as Open Doors commemorated 40 years since ‘Operation Pearl’ in which one million Bibles were smuggled into China in a single night, Bible apps were banned from online stores and Christian chat rooms closed down.
Open Doors sees the expansion of digital persecution technology as a significant strategic challenge
to Freedom of Religion or Belief. Open Doors is committed to raising the profile of this rapidly expanding new frontier for persecution. It is also calling for policy responses, international standards and ethical frameworks.
In March, Open Doors is holding an international academic conference in London. In partnership with the University of Birmingham and the University of Roehampton, the conference will explore the impact of digital technologies on Freedom of Religion or Belief.3
A Uyghur woman next to a canvas of Mao Zedong, Xinjiang | © IMB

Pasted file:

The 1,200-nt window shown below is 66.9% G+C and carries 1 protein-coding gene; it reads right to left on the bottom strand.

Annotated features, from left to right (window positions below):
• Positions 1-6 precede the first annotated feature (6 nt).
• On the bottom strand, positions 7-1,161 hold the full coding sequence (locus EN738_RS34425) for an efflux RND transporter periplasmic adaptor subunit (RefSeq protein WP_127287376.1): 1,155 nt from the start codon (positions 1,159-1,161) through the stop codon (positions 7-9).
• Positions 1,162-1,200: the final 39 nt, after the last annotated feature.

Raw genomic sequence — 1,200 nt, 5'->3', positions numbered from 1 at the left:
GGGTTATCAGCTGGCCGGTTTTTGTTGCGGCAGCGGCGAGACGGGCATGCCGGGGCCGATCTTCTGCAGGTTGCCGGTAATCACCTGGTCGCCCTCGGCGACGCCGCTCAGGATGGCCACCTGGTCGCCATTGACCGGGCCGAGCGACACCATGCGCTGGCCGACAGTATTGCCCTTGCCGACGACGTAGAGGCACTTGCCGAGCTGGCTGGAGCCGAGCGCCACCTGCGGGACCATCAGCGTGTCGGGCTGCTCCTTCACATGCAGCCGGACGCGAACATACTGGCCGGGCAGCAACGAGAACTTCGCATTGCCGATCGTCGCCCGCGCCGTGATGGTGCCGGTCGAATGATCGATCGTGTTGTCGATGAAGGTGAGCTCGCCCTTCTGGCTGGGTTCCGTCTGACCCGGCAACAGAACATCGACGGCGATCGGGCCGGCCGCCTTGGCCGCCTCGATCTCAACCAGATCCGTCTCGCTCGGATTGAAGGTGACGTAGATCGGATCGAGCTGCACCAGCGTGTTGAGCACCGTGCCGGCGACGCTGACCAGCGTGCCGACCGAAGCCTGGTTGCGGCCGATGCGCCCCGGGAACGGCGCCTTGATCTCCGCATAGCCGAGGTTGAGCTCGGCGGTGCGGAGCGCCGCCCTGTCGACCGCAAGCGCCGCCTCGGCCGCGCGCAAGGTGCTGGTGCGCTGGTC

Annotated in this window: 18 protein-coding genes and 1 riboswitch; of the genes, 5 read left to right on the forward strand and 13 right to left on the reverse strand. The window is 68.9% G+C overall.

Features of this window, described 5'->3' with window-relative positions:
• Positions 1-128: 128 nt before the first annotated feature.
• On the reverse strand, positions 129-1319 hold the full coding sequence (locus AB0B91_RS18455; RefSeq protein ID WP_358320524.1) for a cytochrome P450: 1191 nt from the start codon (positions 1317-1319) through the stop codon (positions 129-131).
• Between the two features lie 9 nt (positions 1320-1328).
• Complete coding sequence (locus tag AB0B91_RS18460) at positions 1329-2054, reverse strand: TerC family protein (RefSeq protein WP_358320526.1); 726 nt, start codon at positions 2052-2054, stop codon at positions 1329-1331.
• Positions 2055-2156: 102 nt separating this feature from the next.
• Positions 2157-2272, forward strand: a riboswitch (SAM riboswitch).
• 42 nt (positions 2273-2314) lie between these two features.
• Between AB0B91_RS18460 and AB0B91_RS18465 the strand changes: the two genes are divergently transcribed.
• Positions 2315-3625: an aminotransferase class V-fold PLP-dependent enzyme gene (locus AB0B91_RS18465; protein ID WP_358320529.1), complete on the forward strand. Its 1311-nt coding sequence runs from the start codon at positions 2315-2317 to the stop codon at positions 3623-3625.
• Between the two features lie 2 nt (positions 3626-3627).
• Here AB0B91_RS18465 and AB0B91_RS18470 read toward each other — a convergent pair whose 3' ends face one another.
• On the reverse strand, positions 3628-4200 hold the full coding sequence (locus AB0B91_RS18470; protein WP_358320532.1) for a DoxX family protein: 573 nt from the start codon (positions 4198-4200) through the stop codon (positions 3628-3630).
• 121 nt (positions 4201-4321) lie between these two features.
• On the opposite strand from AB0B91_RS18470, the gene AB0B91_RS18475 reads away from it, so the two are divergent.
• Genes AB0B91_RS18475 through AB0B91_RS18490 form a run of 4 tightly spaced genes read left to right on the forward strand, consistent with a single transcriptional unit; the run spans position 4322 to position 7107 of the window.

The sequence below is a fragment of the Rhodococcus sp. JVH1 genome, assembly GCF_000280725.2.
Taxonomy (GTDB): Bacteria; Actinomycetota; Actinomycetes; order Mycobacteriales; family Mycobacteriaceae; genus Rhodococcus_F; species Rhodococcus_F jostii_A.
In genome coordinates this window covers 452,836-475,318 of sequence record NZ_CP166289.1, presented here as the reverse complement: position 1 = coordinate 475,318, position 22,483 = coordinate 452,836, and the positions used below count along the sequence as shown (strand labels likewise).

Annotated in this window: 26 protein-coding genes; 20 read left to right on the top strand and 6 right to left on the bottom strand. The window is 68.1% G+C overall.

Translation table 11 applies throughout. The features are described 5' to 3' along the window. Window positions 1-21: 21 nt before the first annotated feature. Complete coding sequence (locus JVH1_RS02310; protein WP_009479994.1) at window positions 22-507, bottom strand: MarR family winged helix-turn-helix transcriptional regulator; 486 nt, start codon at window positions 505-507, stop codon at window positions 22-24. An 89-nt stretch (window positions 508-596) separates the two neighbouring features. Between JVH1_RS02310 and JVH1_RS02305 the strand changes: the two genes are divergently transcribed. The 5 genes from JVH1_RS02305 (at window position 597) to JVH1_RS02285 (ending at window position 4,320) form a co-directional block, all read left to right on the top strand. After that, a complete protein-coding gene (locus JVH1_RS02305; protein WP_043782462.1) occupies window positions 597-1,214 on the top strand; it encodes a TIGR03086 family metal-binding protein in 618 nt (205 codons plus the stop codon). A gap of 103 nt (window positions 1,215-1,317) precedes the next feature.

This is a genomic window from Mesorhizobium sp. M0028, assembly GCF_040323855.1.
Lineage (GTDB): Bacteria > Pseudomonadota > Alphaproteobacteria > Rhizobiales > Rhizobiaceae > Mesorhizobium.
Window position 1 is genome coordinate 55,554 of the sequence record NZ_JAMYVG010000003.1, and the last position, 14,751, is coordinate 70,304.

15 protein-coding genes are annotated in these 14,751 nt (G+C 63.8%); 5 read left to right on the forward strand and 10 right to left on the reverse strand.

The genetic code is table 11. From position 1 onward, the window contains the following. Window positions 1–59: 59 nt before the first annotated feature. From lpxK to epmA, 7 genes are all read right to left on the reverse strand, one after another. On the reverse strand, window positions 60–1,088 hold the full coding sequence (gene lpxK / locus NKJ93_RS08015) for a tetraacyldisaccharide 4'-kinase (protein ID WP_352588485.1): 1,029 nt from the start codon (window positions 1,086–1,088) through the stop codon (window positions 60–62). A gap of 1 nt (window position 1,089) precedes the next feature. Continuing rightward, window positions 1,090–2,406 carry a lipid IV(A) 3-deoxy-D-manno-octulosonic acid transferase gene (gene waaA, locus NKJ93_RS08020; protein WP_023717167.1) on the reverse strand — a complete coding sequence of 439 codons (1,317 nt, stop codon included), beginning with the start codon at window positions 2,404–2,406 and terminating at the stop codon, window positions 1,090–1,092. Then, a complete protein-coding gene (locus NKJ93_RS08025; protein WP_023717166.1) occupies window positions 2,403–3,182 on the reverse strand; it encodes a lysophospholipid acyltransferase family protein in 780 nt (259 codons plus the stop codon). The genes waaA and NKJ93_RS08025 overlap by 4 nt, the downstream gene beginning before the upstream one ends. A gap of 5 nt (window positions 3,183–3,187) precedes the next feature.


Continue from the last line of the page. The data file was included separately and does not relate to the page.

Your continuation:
3 Digital Persecution – analysing and mitigating the new threats to Freedom of Religion or Belief, 25 March, London
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Countries of concern
SAUDI ARABIA (11)
The rise of Saudi Arabia to No.11 on the World
Watch List is explained by the availability of more information about migrant converts and the pressure they experience. Most Christians in Saudi Arabia
are expatriates from countries in Asia and Africa. Besides being exploited and poorly paid, Asian and African workers are regularly exposed to verbal
and physical abuse because of their ethnicity and low status, as well as their faith. They are severely restricted in sharing their Christian faith with Muslims and in gathering for worship, which entails the risk of detention and deportation. This means that, whether Saudi or otherwise, most Christians stay silent and worship in secret. Converts often learn about Christianity through TV programmes or the internet, although this is strictly regulated by
the authorities. Even so, the small number of Saudi Christians has been slowly increasing.